About once a month the unit stops working and we have to have a tech come out. So much for savings.
    Not only do constant breakdowns occur, but the amount of electricity this thing sucks is unbelievable. Our electric bill runs about $500 a month... and we have a 7Kw solar panel array!
    DO NOT BUY THIS SYSTEM!! IT IS JUNK!!
    nedhead09
  • RE: Heat in a cold climate

    Just to update my experience with Hallowell.
    My unit
    went up after 10 months in service. Hallowell
    said my
    unit was a recall and sent out a new unit.
    On Friday, March 5, 2010 the new unit was
    installed.
    My installer did this while on the phone with
    Mark
    from techincal assistance at Hallowell. That
    afternoon we had a working heat pump. It is
    now
    Sunday morning and the new unit has stopped
    working
    and we are back on emergency heat.
    This is not going well. Hallowell really needs
    to step it up!
    nedhead09
  • Geothermal Heat Pumps

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    shop <a href="http://ingramswaterandair.com/">Geothermal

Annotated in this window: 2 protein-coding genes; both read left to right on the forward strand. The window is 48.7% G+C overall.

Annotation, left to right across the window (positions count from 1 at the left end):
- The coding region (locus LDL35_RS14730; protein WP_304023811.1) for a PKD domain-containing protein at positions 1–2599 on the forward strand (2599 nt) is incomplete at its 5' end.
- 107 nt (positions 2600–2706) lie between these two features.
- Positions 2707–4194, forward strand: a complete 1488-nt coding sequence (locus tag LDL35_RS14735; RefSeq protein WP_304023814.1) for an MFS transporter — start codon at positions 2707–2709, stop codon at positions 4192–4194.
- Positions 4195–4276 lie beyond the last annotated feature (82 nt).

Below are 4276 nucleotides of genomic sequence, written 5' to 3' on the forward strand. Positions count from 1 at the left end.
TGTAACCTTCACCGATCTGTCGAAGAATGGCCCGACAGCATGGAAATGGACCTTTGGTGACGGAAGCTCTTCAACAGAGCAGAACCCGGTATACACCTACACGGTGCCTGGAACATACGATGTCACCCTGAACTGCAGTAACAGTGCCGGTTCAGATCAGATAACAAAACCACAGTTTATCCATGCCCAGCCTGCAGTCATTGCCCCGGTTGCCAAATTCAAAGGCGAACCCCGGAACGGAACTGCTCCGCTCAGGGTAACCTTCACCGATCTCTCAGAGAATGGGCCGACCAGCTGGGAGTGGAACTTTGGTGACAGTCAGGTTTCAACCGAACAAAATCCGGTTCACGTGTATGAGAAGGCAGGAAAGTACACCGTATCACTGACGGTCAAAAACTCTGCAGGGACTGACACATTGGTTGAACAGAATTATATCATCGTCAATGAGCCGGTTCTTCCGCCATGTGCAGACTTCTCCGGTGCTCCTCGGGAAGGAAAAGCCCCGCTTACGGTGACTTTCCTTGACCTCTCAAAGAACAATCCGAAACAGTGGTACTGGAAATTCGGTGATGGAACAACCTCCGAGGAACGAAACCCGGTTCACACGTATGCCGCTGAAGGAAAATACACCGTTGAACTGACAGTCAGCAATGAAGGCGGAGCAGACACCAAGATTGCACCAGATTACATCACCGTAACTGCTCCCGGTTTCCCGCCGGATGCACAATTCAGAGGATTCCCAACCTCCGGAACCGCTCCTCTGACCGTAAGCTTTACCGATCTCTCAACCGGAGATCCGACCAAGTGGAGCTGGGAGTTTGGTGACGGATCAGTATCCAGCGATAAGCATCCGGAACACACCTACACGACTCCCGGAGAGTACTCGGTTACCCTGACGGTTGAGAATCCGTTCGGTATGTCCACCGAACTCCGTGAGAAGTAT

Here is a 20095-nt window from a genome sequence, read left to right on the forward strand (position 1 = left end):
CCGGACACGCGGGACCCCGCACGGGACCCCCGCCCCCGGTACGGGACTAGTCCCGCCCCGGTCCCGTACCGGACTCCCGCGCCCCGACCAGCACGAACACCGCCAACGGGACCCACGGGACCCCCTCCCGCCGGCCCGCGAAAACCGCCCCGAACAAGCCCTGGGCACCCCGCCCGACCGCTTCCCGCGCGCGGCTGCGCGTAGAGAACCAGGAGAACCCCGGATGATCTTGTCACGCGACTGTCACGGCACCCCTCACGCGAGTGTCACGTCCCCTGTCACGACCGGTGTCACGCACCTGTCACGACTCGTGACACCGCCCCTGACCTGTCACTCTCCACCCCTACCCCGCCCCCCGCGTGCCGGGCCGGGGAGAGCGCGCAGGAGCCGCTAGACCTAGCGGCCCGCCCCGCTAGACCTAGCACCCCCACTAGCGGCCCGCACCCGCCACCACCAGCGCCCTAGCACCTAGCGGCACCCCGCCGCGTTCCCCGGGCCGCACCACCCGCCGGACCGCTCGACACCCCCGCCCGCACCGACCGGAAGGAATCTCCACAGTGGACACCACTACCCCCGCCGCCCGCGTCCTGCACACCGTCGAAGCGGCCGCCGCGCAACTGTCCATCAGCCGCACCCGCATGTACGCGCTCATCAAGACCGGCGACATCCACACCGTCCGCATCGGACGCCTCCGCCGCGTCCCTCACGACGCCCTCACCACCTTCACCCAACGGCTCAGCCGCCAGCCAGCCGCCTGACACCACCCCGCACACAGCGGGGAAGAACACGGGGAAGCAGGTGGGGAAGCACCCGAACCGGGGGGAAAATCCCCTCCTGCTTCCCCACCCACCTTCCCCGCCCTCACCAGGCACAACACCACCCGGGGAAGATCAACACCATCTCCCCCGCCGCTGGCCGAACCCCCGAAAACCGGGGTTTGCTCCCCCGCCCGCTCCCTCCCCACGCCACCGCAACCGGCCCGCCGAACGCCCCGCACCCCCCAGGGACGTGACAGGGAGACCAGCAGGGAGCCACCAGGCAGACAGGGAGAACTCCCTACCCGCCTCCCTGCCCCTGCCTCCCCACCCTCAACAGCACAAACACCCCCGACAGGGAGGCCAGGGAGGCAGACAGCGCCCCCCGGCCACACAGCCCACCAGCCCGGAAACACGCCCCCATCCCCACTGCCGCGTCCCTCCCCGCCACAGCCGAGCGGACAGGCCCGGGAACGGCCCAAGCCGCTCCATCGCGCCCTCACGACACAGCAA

Heat Pumps</a>
    Geothermal Heat Pump
  • RE: Heat in a cold climate

    Hallowell replaced my faulty unit and paid for the
    installation. The new unit is a million times better
    than the original. It is very quiet. The original was
    extremely loud.
    I will give Hallowell credit for standing behind their
    product. Given that this is the 3rd unit in less than
    a year, you can imagine I was not a happy camper.
    However, if this new unit performs like it is supposed
    to and lasts for many years then I will be happy. As
    it is, I'm just glad I have a unit that appears to be
    working as it was supposed to from the beginning.
    nedhead09
    • RE: Heat in a cold climate

      @nedhead09, please keep us posted. i live in the front range area and considering purchasing that same unit. understand you had a rough time going through 3 units but hopefully it is working now? i'd be grateful for any technical details or other impressions you are willing to share.
      greggler